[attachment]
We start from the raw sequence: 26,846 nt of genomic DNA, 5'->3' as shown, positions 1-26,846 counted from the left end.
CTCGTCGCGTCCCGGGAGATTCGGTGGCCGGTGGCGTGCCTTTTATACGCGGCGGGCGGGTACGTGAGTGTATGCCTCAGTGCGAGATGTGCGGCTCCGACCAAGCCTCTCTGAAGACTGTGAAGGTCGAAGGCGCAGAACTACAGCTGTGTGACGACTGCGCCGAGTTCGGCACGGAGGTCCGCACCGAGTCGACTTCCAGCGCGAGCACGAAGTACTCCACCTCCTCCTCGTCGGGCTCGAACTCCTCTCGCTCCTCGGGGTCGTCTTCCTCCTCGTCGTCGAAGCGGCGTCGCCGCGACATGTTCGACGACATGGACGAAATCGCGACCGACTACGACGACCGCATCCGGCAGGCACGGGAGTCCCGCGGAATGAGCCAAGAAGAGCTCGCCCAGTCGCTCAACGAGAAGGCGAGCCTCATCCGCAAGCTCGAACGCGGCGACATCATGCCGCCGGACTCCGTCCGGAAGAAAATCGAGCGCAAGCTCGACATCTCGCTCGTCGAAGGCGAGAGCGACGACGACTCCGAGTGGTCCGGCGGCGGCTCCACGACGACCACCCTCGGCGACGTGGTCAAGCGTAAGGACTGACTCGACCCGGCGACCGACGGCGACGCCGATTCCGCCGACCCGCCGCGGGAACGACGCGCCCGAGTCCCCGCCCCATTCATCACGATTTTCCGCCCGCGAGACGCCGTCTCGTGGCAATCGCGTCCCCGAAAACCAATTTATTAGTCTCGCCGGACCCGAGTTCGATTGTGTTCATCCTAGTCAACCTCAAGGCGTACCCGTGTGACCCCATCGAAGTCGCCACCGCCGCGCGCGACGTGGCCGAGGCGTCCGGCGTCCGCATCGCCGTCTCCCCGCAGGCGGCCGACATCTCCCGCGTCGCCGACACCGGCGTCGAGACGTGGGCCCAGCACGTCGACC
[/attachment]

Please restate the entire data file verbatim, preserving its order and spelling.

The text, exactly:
We start from the raw sequence: 26,846 nt of genomic DNA, 5'->3' as shown, positions 1-26,846 counted from the left end.
CTCGTCGCGTCCCGGGAGATTCGGTGGCCGGTGGCGTGCCTTTTATACGCGGCGGGCGGGTACGTGAGTGTATGCCTCAGTGCGAGATGTGCGGCTCCGACCAAGCCTCTCTGAAGACTGTGAAGGTCGAAGGCGCAGAACTACAGCTGTGTGACGACTGCGCCGAGTTCGGCACGGAGGTCCGCACCGAGTCGACTTCCAGCGCGAGCACGAAGTACTCCACCTCCTCCTCGTCGGGCTCGAACTCCTCTCGCTCCTCGGGGTCGTCTTCCTCCTCGTCGTCGAAGCGGCGTCGCCGCGACATGTTCGACGACATGGACGAAATCGCGACCGACTACGACGACCGCATCCGGCAGGCACGGGAGTCCCGCGGAATGAGCCAAGAAGAGCTCGCCCAGTCGCTCAACGAGAAGGCGAGCCTCATCCGCAAGCTCGAACGCGGCGACATCATGCCGCCGGACTCCGTCCGGAAGAAAATCGAGCGCAAGCTCGACATCTCGCTCGTCGAAGGCGAGAGCGACGACGACTCCGAGTGGTCCGGCGGCGGCTCCACGACGACCACCCTCGGCGACGTGGTCAAGCGTAAGGACTGACTCGACCCGGCGACCGACGGCGACGCCGATTCCGCCGACCCGCCGCGGGAACGACGCGCCCGAGTCCCCGCCCCATTCATCACGATTTTCCGCCCGCGAGACGCCGTCTCGTGGCAATCGCGTCCCCGAAAACCAATTTATTAGTCTCGCCGGACCCGAGTTCGATTGTGTTCATCCTAGTCAACCTCAAGGCGTACCCGTGTGACCCCATCGAAGTCGCCACCGCCGCGCGCGACGTGGCCGAGGCGTCCGGCGTCCGCATCGCCGTCTCCCCGCAGGCGGCCGACATCTCCCGCGTCGCCGACACCGGCGTCGAGACGTGGGCCCAGCACGTCGACC